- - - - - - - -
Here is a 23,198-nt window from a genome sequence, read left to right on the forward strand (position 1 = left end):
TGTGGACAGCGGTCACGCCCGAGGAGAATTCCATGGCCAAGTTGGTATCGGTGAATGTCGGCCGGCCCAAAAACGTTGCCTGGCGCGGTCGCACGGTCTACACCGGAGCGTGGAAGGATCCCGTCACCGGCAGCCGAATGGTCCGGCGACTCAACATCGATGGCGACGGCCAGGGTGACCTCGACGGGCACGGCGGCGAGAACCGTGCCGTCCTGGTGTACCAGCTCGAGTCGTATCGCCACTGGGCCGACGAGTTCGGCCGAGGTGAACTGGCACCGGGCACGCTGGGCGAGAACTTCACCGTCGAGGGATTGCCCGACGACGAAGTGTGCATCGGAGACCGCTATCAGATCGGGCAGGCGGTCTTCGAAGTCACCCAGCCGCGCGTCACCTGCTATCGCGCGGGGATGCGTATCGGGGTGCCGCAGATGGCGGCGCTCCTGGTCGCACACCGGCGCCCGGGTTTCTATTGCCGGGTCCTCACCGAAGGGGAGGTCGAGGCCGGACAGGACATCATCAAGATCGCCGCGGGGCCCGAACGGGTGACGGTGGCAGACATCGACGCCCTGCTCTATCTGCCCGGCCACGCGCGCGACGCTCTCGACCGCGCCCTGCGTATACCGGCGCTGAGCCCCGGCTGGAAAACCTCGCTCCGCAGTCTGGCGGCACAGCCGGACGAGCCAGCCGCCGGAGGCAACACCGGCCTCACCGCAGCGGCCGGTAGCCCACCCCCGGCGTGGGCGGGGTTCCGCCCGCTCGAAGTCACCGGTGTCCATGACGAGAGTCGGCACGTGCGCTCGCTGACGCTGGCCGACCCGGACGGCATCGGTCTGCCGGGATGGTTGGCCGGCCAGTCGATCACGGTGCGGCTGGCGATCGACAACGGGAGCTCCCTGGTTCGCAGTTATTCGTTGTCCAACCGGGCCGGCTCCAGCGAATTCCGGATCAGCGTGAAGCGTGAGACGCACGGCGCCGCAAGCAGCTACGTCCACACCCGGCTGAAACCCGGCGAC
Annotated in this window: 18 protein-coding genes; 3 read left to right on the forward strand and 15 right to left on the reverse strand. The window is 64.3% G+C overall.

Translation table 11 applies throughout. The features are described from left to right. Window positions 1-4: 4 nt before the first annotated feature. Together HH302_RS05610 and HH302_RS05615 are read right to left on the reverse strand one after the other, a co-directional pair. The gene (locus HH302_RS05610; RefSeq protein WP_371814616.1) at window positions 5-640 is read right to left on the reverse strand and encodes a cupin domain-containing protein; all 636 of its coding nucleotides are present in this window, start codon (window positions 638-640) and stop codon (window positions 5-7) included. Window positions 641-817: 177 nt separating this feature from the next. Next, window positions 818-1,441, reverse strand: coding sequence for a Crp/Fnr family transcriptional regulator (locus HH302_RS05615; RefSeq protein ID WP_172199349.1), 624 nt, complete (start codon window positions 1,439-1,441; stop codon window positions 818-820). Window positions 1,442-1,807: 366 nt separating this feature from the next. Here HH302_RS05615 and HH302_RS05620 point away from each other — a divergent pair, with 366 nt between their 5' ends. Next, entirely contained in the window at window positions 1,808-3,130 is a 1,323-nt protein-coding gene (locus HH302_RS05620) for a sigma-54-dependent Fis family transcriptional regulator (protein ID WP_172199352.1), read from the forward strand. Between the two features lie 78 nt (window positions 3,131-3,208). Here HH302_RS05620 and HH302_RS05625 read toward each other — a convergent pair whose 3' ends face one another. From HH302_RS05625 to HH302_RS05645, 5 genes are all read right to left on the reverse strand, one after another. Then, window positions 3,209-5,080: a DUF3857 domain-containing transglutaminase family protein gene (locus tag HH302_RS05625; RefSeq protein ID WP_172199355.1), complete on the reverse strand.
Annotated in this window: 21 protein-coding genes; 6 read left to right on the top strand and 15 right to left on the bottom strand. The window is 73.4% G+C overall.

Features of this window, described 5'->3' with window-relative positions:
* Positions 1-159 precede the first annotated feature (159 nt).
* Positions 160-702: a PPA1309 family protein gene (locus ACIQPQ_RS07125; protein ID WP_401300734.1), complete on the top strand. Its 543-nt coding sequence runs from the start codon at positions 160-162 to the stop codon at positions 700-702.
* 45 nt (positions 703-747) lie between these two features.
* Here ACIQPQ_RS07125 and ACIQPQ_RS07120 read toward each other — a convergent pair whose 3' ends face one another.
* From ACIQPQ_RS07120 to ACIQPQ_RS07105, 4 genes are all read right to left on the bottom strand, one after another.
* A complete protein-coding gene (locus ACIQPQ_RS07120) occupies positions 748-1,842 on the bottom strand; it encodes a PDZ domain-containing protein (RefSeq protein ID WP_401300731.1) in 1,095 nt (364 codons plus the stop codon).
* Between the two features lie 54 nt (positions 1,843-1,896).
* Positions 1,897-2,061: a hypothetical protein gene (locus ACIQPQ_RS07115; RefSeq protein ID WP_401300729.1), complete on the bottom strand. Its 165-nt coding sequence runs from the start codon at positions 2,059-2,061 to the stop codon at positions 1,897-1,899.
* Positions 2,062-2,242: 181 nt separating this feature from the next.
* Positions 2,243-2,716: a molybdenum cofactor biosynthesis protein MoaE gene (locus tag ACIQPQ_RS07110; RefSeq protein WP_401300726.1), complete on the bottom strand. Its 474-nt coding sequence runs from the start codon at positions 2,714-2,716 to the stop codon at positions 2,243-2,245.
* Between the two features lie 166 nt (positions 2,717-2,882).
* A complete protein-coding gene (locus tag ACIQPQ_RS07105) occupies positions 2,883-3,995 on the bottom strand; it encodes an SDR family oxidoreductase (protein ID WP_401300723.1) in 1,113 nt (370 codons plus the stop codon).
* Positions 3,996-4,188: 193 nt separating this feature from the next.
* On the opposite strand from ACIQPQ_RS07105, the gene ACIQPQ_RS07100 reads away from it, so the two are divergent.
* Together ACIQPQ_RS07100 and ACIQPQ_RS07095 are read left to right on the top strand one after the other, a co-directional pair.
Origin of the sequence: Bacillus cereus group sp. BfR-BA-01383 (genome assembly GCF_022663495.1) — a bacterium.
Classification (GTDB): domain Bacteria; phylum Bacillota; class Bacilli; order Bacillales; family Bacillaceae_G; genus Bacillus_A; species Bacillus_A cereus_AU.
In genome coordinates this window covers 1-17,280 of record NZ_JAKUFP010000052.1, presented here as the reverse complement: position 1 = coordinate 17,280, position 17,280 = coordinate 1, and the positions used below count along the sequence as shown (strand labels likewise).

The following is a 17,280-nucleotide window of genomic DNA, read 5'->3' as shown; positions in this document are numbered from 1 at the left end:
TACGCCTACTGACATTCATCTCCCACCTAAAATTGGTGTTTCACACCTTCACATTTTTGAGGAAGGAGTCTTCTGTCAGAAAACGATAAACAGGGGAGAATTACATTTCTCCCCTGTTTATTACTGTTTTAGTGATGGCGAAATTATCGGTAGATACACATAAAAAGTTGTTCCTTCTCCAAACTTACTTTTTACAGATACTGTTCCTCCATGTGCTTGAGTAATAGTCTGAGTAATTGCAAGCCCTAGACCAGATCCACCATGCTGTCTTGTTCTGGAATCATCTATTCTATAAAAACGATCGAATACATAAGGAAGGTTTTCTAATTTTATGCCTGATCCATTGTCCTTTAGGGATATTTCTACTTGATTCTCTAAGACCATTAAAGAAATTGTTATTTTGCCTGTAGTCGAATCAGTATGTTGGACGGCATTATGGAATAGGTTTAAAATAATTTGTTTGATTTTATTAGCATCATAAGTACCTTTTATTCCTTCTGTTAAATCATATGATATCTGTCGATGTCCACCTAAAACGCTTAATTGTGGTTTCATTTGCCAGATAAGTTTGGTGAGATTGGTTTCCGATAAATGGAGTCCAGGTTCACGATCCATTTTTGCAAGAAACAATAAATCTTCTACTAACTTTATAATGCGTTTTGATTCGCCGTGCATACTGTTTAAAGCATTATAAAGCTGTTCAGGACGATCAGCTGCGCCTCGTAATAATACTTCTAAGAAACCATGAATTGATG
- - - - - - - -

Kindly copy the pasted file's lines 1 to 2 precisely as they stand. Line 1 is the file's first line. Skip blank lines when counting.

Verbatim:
Here is a 23,198-nt window from a genome sequence, read left to right on the forward strand (position 1 = left end):
TGTGGACAGCGGTCACGCCCGAGGAGAATTCCATGGCCAAGTTGGTATCGGTGAATGTCGGCCGGCCCAAAAACGTTGCCTGGCGCGGTCGCACGGTCTACACCGGAGCGTGGAAGGATCCCGTCACCGGCAGCCGAATGGTCCGGCGACTCAACATCGATGGCGACGGCCAGGGTGACCTCGACGGGCACGGCGGCGAGAACCGTGCCGTCCTGGTGTACCAGCTCGAGTCGTATCGCCACTGGGCCGACGAGTTCGGCCGAGGTGAACTGGCACCGGGCACGCTGGGCGAGAACTTCACCGTCGAGGGATTGCCCGACGACGAAGTGTGCATCGGAGACCGCTATCAGATCGGGCAGGCGGTCTTCGAAGTCACCCAGCCGCGCGTCACCTGCTATCGCGCGGGGATGCGTATCGGGGTGCCGCAGATGGCGGCGCTCCTGGTCGCACACCGGCGCCCGGGTTTCTATTGCCGGGTCCTCACCGAAGGGGAGGTCGAGGCCGGACAGGACATCATCAAGATCGCCGCGGGGCCCGAACGGGTGACGGTGGCAGACATCGACGCCCTGCTCTATCTGCCCGGCCACGCGCGCGACGCTCTCGACCGCGCCCTGCGTATACCGGCGCTGAGCCCCGGCTGGAAAACCTCGCTCCGCAGTCTGGCGGCACAGCCGGACGAGCCAGCCGCCGGAGGCAACACCGGCCTCACCGCAGCGGCCGGTAGCCCACCCCCGGCGTGGGCGGGGTTCCGCCCGCTCGAAGTCACCGGTGTCCATGACGAGAGTCGGCACGTGCGCTCGCTGACGCTGGCCGACCCGGACGGCATCGGTCTGCCGGGATGGTTGGCCGGCCAGTCGATCACGGTGCGGCTGGCGATCGACAACGGGAGCTCCCTGGTTCGCAGTTATTCGTTGTCCAACCGGGCCGGCTCCAGCGAATTCCGGATCAGCGTGAAGCGTGAGACGCACGGCGCCGCAAGCAGCTACGTCCACACCCGGCTGAAACCCGGCGAC